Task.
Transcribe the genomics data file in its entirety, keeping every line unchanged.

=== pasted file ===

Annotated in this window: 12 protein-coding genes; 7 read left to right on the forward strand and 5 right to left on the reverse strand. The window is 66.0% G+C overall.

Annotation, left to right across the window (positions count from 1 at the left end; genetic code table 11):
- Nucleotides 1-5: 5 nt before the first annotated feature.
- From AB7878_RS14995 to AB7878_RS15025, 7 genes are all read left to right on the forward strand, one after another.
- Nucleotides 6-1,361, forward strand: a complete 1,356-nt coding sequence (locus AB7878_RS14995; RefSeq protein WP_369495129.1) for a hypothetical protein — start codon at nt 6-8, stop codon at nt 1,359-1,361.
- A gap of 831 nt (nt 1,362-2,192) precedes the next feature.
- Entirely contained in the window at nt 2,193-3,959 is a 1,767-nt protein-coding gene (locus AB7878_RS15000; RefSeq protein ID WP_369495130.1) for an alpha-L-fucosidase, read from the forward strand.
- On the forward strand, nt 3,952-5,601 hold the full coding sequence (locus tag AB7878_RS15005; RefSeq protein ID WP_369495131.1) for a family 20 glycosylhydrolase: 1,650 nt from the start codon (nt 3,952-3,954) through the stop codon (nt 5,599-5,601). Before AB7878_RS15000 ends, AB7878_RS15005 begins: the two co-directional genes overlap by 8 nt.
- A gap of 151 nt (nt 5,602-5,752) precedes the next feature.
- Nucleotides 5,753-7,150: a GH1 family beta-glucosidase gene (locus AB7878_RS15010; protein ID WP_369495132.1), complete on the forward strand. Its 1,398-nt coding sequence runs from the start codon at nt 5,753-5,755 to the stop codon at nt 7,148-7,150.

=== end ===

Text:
Annotated in this window: 12 protein-coding genes; 7 read left to right on the forward strand and 5 right to left on the reverse strand. The window is 66.0% G+C overall.

Annotation, left to right across the window (positions count from 1 at the left end; genetic code table 11):
- Nucleotides 1-5: 5 nt before the first annotated feature.
- From AB7878_RS14995 to AB7878_RS15025, 7 genes are all read left to right on the forward strand, one after another.
- Nucleotides 6-1,361, forward strand: a complete 1,356-nt coding sequence (locus AB7878_RS14995; RefSeq protein WP_369495129.1) for a hypothetical protein — start codon at nt 6-8, stop codon at nt 1,359-1,361.
- A gap of 831 nt (nt 1,362-2,192) precedes the next feature.
- Entirely contained in the window at nt 2,193-3,959 is a 1,767-nt protein-coding gene (locus AB7878_RS15000; RefSeq protein ID WP_369495130.1) for an alpha-L-fucosidase, read from the forward strand.
- On the forward strand, nt 3,952-5,601 hold the full coding sequence (locus tag AB7878_RS15005; RefSeq protein ID WP_369495131.1) for a family 20 glycosylhydrolase: 1,650 nt from the start codon (nt 3,952-3,954) through the stop codon (nt 5,599-5,601). Before AB7878_RS15000 ends, AB7878_RS15005 begins: the two co-directional genes overlap by 8 nt.
- A gap of 151 nt (nt 5,602-5,752) precedes the next feature.
- Nucleotides 5,753-7,150: a GH1 family beta-glucosidase gene (locus AB7878_RS15010; protein ID WP_369495132.1), complete on the forward strand. Its 1,398-nt coding sequence runs from the start codon at nt 5,753-5,755 to the stop codon at nt 7,148-7,150.